The government of Rwanda through the Ministry of Health has unveiled a $32m plan to enhance e-health through ICT.
The initiative will be financed by several donors including the Rockefeller Foundation which has so far pledged US$1.5m.
“If we have to witness some gains, it is essential that proven innovations in information technology be adopted and similar improvements in effectiveness, efficiency and productivity be achieved in the health sector,” the coordinator of e-health at the Health Ministry, Dr. Richard Gakuba said.
The initiative acknowledges that health challenges remain one of Rwanda’s major constraints to poverty reduction and improvement in quality of life.
“The new move is thus expected to have an effective infrastructure, applications and information systems supporting effective and efficient delivery of healthcare services in Rwanda” Gakuba said.
The Ministry of Health states in the recent policy document for the initiative, that new forms of current best healthcare practices require clinical information sharing that is only possible if there are high levels of interoperability between systems.
The new policy seeks to exchange information among various components such as; electronic medical records, reporting tools, drug management tools for the express purpose of offering interoperable systems.
“For systems to be interoperable, there has to be a defined architecture that describes the way in which systems ‘talk to each other’ and standards for the data that is supposed to be exchanged” Gakuba explained.
Within the overall $32m bulk of the funds, $7m will be directed towards developing ICT mechanisms to support district and health centre levels and a further $6.3m will be directed towards strengthening hospital management information systems.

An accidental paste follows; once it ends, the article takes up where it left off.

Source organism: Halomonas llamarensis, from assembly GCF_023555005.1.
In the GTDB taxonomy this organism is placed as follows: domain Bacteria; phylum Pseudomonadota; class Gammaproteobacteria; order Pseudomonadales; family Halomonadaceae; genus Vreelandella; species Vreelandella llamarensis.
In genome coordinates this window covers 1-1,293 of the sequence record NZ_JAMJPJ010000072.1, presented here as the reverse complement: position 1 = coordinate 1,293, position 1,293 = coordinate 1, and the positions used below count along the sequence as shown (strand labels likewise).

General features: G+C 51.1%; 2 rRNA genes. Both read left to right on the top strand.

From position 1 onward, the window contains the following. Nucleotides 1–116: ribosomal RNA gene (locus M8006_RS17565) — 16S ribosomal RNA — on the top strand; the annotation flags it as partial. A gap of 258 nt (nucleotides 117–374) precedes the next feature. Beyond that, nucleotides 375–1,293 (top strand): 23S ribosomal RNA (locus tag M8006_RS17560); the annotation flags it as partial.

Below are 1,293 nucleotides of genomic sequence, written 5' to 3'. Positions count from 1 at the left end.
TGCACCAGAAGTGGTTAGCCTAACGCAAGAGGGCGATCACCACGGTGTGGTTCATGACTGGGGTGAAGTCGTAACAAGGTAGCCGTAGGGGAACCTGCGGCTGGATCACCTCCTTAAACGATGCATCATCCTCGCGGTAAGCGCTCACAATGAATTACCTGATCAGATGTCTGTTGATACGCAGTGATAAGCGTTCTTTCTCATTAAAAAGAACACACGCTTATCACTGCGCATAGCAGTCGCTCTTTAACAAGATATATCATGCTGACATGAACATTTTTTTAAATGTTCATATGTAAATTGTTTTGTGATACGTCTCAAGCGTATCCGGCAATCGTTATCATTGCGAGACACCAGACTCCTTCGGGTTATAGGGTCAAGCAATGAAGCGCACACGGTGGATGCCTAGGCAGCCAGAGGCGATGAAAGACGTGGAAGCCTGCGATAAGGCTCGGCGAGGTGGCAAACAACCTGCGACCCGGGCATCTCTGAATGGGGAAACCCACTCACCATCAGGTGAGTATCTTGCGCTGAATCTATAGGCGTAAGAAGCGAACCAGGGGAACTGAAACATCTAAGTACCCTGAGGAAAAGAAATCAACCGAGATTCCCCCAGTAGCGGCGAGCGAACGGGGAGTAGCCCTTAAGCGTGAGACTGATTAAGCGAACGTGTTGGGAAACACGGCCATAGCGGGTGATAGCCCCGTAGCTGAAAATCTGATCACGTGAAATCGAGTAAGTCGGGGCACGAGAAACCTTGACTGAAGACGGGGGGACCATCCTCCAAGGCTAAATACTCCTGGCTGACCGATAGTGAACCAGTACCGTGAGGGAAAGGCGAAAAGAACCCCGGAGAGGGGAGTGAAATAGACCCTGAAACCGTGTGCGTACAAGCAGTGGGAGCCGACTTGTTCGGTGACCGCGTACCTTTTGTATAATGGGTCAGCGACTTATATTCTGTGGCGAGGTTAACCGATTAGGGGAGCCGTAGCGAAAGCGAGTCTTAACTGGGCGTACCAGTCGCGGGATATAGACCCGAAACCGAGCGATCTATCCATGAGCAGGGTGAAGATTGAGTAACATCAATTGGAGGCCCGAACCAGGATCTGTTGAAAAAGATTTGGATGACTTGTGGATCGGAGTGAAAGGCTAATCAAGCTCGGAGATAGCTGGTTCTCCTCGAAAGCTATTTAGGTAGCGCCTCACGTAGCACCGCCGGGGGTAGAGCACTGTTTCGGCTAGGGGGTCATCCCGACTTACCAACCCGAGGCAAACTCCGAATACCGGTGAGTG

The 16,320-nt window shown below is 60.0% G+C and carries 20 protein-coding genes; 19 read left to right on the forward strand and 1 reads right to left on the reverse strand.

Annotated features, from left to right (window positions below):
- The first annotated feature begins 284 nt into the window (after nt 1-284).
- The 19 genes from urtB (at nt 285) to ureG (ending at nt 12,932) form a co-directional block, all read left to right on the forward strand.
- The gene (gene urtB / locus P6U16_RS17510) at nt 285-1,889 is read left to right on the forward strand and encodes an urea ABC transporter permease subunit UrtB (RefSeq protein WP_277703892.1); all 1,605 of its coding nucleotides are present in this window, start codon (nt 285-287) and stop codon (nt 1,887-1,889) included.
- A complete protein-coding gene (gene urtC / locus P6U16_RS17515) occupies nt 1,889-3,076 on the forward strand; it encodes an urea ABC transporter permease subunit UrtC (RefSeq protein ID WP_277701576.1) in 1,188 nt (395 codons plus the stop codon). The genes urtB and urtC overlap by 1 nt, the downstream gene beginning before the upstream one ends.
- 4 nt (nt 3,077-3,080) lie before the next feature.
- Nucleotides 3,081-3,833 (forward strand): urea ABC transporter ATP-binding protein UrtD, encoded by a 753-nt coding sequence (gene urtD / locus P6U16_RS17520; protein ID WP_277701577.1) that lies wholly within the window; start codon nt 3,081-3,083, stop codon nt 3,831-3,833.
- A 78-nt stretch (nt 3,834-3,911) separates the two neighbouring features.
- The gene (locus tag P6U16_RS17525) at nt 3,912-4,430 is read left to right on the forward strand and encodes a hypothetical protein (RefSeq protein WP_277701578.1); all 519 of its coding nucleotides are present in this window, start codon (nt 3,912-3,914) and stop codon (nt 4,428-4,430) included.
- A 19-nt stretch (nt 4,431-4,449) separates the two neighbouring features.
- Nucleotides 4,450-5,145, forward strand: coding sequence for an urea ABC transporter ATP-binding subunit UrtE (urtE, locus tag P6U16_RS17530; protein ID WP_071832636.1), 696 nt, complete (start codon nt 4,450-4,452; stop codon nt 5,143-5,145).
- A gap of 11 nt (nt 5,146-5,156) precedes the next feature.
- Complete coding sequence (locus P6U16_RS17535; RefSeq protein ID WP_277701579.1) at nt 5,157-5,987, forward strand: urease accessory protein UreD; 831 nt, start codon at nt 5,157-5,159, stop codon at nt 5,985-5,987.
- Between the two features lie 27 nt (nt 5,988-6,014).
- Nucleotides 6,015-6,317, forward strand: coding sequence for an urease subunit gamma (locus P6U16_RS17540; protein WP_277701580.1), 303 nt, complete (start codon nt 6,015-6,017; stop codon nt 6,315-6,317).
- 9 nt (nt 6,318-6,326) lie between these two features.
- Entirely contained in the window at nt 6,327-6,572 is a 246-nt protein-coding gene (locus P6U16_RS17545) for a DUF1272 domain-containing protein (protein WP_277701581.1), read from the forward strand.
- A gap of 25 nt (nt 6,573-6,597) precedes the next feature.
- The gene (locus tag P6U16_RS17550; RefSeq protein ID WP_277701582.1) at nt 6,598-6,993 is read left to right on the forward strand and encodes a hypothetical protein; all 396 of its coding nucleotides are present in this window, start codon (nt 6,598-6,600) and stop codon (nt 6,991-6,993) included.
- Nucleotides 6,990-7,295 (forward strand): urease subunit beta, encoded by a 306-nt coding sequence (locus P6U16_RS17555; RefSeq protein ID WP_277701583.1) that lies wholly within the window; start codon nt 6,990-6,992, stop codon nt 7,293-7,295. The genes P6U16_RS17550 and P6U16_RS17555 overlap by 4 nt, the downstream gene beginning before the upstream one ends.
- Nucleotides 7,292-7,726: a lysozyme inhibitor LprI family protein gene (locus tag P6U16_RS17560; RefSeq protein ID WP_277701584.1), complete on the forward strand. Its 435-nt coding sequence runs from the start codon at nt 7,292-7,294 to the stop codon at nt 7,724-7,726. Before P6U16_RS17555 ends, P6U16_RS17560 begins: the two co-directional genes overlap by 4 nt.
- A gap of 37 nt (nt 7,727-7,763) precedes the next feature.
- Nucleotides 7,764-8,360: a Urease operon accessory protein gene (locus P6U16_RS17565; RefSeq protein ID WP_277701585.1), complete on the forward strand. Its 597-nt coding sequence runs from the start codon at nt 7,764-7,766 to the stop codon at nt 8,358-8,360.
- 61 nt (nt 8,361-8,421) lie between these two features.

Over $5m will go towards epidemiological surveillance, telemedicine and computed radiography system installation in district hospitals.
A further $4.5m will be channelled into developing internet-based infrastructure e-health data and voice. Community based information systems will take a further $4m while the computerization of the national health care system will cost $1.5m.
The Rockefeller Foundation, pledged to work hand-in-hand with the Government to strengthen the country’s health systems.
The pledge was made by the foundation’s president, Judith Rodin, during her visit to the country in June.
“Rwanda’s health sector is really reorganising itself and we are seeing the Mutuelle de Sante trying to provide universal health coverage. We have so far seen a number of technologies that are now used such as mobile phones, e-health record etc,” Rodin said.
“All these are going to be introduced and the Rockefeller foundation will be working with the government and many other partners to develop and expand these programmes throughout the country,” she added.